In fact, integration of a subsystem of a global energy network with bioregionally based local economies is arguably the clearest path to a just and sustainable world. The question is: how to merge the two?

During the Jimmy Carter Administration when the U.S. and the then Soviet Union were still very much engaged in the Cold War, Fuller became aware of a technological development that provided an opportunity to optimize the generation of electricity from renewable sources like wind and solar.

With the U.S. having just overcome the technical barriers to economically transmitting electricity across distances approaching 1,500 miles Fuller proposed creating an integrated world electric grid by connecting the U.S. and Russian systems via the Bering Straits.

We must integrate the world’s electrical-energy networks. We must be able to continually integrate the progressive night-into-day and day-into-night hemispheres of our revolving planet. With all of the world’s electric energy needs being supplied by a twenty-four-hour-around, omni-integrated network, all of yesterday’s, one-half-the-time-unemployed, standby generators will be usable all the time, thus swiftly doubling the operating capacity of the world’s electrical energy grid.

To the World Game seminar of 1969 I presented my integrated, world- around, high- voltage electrical energy network concept. Employing the new 1500- mile transmission reach, this network made it technically feasible to span the Bering Straits to integrate the Alaskan U.S.A. and Canadian networks with Russia’s grid, which had recently been extended eastward into northern Siberia and Kamchatka to harness with hydroelectric dams the several powerful northwardly flowing rivers of north-easternmost U.S.S.R. This proposed network would interlink the daylight half of the world with the nighttime half.

The Dymaxion Map perspective clearly illustrates the feasibility of a global electric grid.

By connecting and integrating geographically-disperse wind farms around the globe, each experiencing a different phase of the region’s weather system, electricity is produced wherever the wind is flowing and transported to regions of demand, ensuring a reliable and predictable source of energy.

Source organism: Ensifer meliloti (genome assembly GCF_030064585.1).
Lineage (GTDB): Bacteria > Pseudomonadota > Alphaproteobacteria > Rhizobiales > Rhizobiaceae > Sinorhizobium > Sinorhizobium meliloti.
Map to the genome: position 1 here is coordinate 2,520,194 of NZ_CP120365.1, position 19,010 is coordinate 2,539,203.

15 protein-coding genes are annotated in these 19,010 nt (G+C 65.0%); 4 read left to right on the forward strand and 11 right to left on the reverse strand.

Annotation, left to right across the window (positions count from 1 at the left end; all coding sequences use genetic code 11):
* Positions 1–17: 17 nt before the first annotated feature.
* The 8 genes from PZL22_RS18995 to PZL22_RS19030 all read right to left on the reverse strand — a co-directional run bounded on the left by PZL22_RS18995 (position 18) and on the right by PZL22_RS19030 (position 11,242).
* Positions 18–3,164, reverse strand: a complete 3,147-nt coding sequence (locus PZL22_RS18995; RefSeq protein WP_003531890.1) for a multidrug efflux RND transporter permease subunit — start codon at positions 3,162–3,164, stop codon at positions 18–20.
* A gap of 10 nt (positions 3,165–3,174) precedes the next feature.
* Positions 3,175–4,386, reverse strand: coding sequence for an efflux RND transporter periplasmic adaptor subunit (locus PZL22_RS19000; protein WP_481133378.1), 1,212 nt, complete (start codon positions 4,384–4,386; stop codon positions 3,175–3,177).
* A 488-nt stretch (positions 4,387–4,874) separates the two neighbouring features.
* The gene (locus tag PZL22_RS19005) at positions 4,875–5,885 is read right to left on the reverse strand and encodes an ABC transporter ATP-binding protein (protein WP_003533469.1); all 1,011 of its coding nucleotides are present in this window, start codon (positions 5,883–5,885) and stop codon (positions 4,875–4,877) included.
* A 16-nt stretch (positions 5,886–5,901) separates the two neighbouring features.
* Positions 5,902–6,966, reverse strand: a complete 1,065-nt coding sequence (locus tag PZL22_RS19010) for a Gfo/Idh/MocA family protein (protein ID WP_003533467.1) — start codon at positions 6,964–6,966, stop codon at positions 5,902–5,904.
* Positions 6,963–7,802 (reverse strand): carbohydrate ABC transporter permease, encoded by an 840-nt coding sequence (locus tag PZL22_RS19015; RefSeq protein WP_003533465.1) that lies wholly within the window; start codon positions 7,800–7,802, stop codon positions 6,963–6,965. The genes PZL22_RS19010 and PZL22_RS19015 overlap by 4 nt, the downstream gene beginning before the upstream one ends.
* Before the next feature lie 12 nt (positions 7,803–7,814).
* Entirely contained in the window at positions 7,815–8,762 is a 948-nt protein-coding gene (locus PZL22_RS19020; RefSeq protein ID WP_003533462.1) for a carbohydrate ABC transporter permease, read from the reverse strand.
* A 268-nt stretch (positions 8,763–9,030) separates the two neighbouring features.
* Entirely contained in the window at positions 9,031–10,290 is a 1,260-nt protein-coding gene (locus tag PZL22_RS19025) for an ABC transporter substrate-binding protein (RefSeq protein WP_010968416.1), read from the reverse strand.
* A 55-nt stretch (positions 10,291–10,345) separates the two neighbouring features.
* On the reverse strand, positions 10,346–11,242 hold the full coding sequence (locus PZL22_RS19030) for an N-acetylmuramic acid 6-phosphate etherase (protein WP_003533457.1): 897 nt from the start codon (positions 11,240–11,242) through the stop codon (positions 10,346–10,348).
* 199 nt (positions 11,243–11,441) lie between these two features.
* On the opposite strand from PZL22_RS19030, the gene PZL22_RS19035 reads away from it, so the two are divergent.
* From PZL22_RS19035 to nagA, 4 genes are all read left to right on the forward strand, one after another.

An interconnected globe-spanning grid would connect everyone to the same energy-accounting system. The universal grid could be connected modularly to regional, local and micro-grids.

There is no energy crisis…there is only a crisis of ignorance.        –R. Buckminster Fuller

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Greg Watson will be a speaker at the 39th Annual E. F. Schumacher Lectures, titled “Actionable Responses to Climate Change,” on Sunday, October 27th in Great Barrington, MA. He is Director of Policy and Systems Design at the Schumacher Center for a New Economics. He was the first executive director of the Massachusetts Renewable Energy Trust and a member of President-elect Barack Obama’s U.S. Department of Energy Transition Team.

As part of his October 27th E. F. Schumacher Lecture, Greg will announce the Schumacher Center for a New Economics initiative to update and reposition the World Game WorkshopTM to address the complex challenges of the 21st century.

The World Game WorkshopTM is a participatory process that demonstrates the power if “thinking globally and acting locally”. Based on Buckminster Fuller’s concept of a “World Peace Game” developed in the 1960s, the workshop offers real-time, data-driven immersive educational experiences designed to illuminate the global systems dynamics shaping our world and to guide participants to discover their agency to create a world in which humanity can prosper without compromising Earth’s ecological integrity.

We hope to see you on October 27th in Great Barrington. Purchase your tickets today.

Best wishes,

Staff of the Schumacher Center for a New Economics